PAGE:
Now we have The Late Scholar. It is 1953, and Lord Peter discovers that he is the official “Visitor” at St. Severin’s College at Oxford, thanks to a generous donation made by an ancestor in the 1700s. And the Visitor is being asked to come to Oxford to break a college deadlock that has everything to do with tradition versus academic survival. The issue at hand is whether to sell an Anglo-Saxon copy of The Consolation of Philosophy by Boethius, possibly annotated by King Alfred, so the college can buy a piece of land ripe for development, or hold on to what is the most prized possession of its library.

The vote by St. Severin’s fellows is split 50-50. The warden (head of college) who is supposed to break ties, had sided with keeping the manuscript, that is, until he disappeared. And then fellows start dying, in ways strongly suggestive of the plots of Harriet Vane’s murder mysteries. Threads are discovered leading to a savage five-year-old literary review in the Times Literary Supplement, a researcher’s suicide years before, and a beautiful and frightened woman living in an isolated house.

Jill Paton Walsh
Lord Peter (followed by Harriet) is on the scene, and the murders continue.

The Late Scholar is grand fun (fun in the sense of engaging murder mysteries). Walsh is faithful to the spirit of Sayers and her detective. No, it’s not exactly as Sayers might have written the story, but it’s close enough to be recognizable as a Lord Peter Wimsey story. And with deaths in organ lofts, attacks with ceremonial swords, and a murder via skylight, Walsh continues the Lord Peter Wimsey rather swashbuckling tradition of private detection.

Oh, and there’s Bunter, too, Lord Peter’s chauffeur, butler, cook and general factotum.

Yes, it’s great fun.

Photograph: A 1931 Daimler 4-seater; Lord Peter Wimsey owned a 1927 model (among others).

Wednesday, September 17, 2014

The Day I Forgot to Wear My Mask

I was walking down the hall at the office. A person new to the department was walking toward me. As I passed her, I nodded and smiled and uttered the usual throwaway line. “How are you doing?” (The variation is, “How’s it going?”)

You don’t expect an answer. You’re being polite. But you’re not committing yourself to anything more than hearing a “Fine” in return. You have work to do, meetings to attend, people to talk to, all of the general busy-ness of contemporary work life.

“Do you really want to know?” she replied in an almost anguished voice.

She knew the politeness-in-the-hallway code. And something had prompted her to step out of it.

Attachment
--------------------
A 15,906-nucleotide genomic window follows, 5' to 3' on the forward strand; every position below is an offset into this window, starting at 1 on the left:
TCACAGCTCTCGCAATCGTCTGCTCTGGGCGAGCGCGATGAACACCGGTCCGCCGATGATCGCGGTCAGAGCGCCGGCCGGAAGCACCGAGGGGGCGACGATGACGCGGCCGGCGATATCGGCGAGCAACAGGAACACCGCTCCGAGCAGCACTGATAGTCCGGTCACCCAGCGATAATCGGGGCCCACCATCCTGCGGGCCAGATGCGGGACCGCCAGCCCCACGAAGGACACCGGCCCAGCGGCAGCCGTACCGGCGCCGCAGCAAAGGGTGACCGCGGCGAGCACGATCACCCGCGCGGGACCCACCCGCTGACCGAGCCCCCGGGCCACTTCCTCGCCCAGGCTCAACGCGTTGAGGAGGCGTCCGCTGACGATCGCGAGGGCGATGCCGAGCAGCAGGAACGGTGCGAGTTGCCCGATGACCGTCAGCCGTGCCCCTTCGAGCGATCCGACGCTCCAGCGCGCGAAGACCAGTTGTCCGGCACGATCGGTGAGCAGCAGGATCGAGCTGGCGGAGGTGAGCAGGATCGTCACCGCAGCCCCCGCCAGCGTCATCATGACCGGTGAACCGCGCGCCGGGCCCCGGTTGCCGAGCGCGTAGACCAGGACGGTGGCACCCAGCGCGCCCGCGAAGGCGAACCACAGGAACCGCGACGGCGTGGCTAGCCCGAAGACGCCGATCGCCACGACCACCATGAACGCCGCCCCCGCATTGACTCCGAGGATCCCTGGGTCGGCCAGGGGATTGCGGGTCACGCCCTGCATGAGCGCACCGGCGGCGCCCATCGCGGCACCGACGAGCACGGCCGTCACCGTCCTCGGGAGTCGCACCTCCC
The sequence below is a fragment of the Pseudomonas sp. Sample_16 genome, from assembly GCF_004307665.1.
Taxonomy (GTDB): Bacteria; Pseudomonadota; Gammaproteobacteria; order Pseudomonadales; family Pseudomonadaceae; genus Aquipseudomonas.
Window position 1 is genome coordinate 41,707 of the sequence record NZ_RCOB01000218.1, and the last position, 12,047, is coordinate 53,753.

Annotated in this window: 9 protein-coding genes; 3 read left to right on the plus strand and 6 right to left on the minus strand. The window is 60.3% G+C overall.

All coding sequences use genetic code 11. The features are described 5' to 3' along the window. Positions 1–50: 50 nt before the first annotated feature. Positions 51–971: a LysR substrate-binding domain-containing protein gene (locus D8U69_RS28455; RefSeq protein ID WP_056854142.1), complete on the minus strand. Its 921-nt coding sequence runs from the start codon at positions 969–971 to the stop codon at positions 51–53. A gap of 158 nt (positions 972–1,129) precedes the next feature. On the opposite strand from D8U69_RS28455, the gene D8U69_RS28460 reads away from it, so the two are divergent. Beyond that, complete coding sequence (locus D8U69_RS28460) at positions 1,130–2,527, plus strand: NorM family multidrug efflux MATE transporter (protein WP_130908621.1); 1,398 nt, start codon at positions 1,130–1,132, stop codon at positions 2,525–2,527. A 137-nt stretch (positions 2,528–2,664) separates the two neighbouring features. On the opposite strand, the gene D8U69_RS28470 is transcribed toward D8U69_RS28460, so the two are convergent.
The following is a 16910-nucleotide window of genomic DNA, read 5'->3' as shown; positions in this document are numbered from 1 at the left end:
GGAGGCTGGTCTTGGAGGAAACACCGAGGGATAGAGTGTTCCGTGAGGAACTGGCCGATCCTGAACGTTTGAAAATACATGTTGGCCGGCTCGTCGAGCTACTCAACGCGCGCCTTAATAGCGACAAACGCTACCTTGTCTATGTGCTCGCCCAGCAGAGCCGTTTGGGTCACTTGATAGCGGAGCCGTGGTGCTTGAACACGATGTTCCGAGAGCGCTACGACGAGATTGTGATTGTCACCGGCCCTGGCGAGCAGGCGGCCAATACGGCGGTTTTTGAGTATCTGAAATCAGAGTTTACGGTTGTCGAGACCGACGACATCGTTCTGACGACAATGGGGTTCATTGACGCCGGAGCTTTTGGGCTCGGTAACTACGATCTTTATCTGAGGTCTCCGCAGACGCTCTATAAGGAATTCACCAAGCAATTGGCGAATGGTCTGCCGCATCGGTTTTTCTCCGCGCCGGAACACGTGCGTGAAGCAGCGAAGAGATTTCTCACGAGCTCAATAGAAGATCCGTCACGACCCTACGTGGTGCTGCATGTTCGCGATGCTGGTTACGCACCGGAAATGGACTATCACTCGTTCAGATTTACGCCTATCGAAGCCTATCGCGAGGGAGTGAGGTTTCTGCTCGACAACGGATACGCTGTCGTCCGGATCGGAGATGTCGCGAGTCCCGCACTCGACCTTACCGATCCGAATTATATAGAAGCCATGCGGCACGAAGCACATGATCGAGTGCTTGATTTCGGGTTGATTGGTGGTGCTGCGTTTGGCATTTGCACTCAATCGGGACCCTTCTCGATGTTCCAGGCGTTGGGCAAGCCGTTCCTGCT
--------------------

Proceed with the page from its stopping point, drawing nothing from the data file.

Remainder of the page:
I stopped, and said what I didn’t really mean. “Yes. Are you okay?”

For the next 30 minutes (we moved to her office), a story poured out that seemed more like fiction than reality.

She came from a well-known and socially prominent local family. Her parents were always somewhere else, traveling. Her brother was in parts unknown. She was caring for an elderly aunt who alternated between lucidity and dementia, often in seconds. The aunt was terrified that someone would get control of her estate and have her committed to an institution, and for a very good reason: she herself had made a career out of doing exactly that – getting control of elderly people’s estates and then having them committed. To add to the mix, my new work colleague was being stalked by a distant relative, who himself was trying to get control of her aunt’s estate.

And all I had asked was how she was doing.

We became friends, and she became friends with my wife as well. We talked. We shared outside-of-work writing projects. We’d have dinner. It was only after we moved to a new town that our friendship gradually lessened. But our lives, and my life, was immeasurably enriched by that simple exchange in a workplace hallway.

None of us wore masks. My friend was feeling desperate. I decided to listen.

In The Cure: What if God Isn’t Who You Think He Is and Neither Are You, authors John Lynch, Bruce McNichol and Bill Thrall cite three categories mask-wearers fall into.

Those who try to convince others they’re doing “just fine.”

Those who are still searching for the next new technique to solve their issues and problems (and are the target audience of the self-help book publishing industry).

And those who wear the “pedigreed” masks – the postcard-perfect people who have everything together, no problems, no messy stuff in their lives.

The normal answer my work colleague should have made was “I’m fine, thank you” and walked on. But she didn’t. Her response caught me off-guard. I could have immediately donned a mask, probably the pedigreed mask. I could have listened politely and moved on.

But I didn’t. I could hear the desperation and even fear in her voice. So I listened.

And it changed my life.

Led by Jason Stasyszen and Sarah Salter, we’ve been reading The Cure. To see more posts on this chapter, “Two Faces,” please visit Jason at Connecting to Impact.

Photograph by George Hodan via Public Domain Pictures. Used with permission. 

Tuesday, September 16, 2014

September Beats: Allen Ginsberg

They say all publicity is good. For poet Allen Ginsberg (1926-1997), the publicity he received for the publication of Howl and Other Poems permanently defined his career.